Surge in popularity of used EVs and hybrids in the UK

SMMT figures show more than 2 million used cars changed hands during the third quarter of 2018.

By Felix Page, Autocar UK calendar 15 Nov 2018 Views icon5552 Views Share - Share to Facebook Share to Twitter Share to LinkedIn Share to Whatsapp

Figures released by the Society of Motor Manufacturers & Traders (SMMT) show an increase in popularity of electric, hybrid and plug-in hybrid vehicles, as ultra-low and zero-emissions cars begin to enter the second-hand market in greater numbers. 

Nearly 30,000 alternatively fuelled vehicles were sold over the past three months, 28.6 percent more than in the second quarter of 2018, while demand for electric cars rose by 8.3 percent.

Despite the significant gains made in the used low-emissions market, conventionally fuelled cars still accounted for 98 percent of all pre-owned sales, nearly 47.5 percent of which were diesel. The rise in the residual value of petrol and diesel cars, however, suggests that owners are keeping their cars for longer. 

Superminis remain the most popular used buys, despite a 3.3 percent decline over the quarter, with 682,729 examples sold in the third quarter and more than two million in 2018 so far. There was also a 6.2 percent increase in the sale of dual-purpose vehicles, and 2.4 percent more executive cars changed hands.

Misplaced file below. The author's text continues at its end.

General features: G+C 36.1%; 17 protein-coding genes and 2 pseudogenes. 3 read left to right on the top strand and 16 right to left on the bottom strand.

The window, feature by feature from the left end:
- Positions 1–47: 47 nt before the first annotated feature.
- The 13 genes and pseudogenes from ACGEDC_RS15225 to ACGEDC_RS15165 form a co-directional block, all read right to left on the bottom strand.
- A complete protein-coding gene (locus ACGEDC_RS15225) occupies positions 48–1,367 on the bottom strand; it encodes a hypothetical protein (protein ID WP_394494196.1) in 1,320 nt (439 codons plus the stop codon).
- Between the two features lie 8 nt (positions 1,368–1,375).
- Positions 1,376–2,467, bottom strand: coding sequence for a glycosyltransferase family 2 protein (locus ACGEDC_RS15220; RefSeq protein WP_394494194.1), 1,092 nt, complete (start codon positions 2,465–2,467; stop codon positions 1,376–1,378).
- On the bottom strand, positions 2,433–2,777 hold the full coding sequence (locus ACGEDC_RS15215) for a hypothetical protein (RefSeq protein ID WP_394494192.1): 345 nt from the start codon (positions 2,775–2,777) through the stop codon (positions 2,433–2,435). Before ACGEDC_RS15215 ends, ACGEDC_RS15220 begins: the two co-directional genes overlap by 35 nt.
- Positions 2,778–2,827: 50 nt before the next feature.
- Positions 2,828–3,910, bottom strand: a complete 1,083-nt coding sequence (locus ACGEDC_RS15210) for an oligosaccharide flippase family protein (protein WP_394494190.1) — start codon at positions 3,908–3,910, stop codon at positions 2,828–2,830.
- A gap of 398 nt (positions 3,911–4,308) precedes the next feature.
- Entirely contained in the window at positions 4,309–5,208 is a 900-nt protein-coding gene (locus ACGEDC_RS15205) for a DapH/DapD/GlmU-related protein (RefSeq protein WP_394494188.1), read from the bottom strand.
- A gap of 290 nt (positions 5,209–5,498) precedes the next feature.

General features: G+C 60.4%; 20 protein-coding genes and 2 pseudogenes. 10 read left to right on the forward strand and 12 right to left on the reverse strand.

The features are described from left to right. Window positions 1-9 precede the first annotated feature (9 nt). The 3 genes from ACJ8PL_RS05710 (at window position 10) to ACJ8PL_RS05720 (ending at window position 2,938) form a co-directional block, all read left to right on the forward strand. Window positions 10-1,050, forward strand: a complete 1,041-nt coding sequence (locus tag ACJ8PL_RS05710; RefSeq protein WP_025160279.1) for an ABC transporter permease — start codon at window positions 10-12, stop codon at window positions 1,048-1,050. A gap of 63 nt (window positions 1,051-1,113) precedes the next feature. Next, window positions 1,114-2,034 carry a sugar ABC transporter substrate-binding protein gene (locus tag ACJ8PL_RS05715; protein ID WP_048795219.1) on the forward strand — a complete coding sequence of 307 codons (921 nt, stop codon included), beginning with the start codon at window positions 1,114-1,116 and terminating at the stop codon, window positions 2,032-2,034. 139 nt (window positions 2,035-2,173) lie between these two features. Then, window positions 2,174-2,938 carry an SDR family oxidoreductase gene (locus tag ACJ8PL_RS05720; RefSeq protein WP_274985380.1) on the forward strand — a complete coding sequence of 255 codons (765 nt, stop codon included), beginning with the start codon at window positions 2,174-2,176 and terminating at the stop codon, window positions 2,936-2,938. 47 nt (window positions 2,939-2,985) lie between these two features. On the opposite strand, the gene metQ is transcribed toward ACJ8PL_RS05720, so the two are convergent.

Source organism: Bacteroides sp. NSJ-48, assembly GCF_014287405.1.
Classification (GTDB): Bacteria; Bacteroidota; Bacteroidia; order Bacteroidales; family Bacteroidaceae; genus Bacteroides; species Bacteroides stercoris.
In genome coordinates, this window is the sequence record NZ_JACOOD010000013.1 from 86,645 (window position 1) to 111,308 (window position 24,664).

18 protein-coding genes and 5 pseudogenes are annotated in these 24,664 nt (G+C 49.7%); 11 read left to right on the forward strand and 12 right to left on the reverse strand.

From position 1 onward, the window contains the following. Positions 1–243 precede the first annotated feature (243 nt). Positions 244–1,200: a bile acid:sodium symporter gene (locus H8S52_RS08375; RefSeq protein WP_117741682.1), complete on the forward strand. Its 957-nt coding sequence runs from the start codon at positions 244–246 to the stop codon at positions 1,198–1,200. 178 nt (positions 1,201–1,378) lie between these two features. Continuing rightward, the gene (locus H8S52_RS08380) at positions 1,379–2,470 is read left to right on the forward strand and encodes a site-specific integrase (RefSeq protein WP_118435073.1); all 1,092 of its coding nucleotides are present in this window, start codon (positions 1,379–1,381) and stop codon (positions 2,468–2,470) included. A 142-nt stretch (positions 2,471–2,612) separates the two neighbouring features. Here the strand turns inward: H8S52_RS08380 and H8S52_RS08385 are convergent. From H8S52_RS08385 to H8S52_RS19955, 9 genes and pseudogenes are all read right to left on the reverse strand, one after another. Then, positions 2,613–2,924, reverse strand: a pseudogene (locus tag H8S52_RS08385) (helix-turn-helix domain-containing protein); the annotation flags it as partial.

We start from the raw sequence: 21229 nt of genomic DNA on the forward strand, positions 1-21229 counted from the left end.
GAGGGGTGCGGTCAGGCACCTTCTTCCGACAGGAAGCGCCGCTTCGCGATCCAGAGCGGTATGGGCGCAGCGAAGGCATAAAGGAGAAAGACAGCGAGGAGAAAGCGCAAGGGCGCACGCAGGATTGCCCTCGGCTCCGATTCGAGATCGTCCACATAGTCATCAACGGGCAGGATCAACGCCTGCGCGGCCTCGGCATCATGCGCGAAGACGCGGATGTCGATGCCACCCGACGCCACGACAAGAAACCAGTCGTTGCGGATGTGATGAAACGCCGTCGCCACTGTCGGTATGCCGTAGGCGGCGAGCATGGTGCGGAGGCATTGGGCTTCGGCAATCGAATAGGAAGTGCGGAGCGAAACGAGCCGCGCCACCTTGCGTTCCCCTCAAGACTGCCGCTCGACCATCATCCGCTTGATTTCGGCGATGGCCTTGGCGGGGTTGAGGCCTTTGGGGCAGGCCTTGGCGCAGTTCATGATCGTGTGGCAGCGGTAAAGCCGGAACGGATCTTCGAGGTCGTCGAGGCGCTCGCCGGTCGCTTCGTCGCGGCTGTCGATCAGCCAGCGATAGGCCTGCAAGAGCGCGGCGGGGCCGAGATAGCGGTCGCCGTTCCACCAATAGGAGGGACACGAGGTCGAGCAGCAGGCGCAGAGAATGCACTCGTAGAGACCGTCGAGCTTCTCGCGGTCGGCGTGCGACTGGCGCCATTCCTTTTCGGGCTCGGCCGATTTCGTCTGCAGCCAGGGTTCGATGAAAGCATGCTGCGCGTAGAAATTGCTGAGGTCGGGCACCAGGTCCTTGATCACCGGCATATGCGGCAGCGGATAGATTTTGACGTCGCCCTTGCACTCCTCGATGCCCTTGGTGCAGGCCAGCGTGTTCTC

In the third quarter of 2018, a total of 2,057,457 pre-owned cars were sold in the UK, representing a 2.1 percent decline over the same period in 2017.

It was the busiest June on record for used car sales, although August posted the most sales in 2018 so far. In total, 6.1 million used cars have been purchased since the beginning of 2018.

Of cars sold in the third quarter, 431,000 were black, making this the most popular colour choice for the third quarter running. Silver and blue were second and third, while sales of orange cars rose by 9.9 percent and 17.1 percent less green cars found new homes. 

The SMMT's announcement follows the recent news that the Government will cease to offer financial incentives to buyers of plug-in hybrids. This represents the eradication of a significant incentive for would-be buyers of new low-emissions cars.

As manufacturers wind down production of diesel vehicles, buyers are turning to petrol rather than rarer and less affordable alternatively fuelled options. 

SMMT chief executive Mike Hawes said: “The right policies and incentives from the government are needed to encourage new car buyers to take up the latest, cleanest petrol, diesel and electric models that best suit their driving needs. This would be the best way for these advanced technologies to filter through to the used market, helping to accelerate fleet renewal to improve air quality and meet climate change goals.”

Also read: PHEVs face uncertain future in the UK

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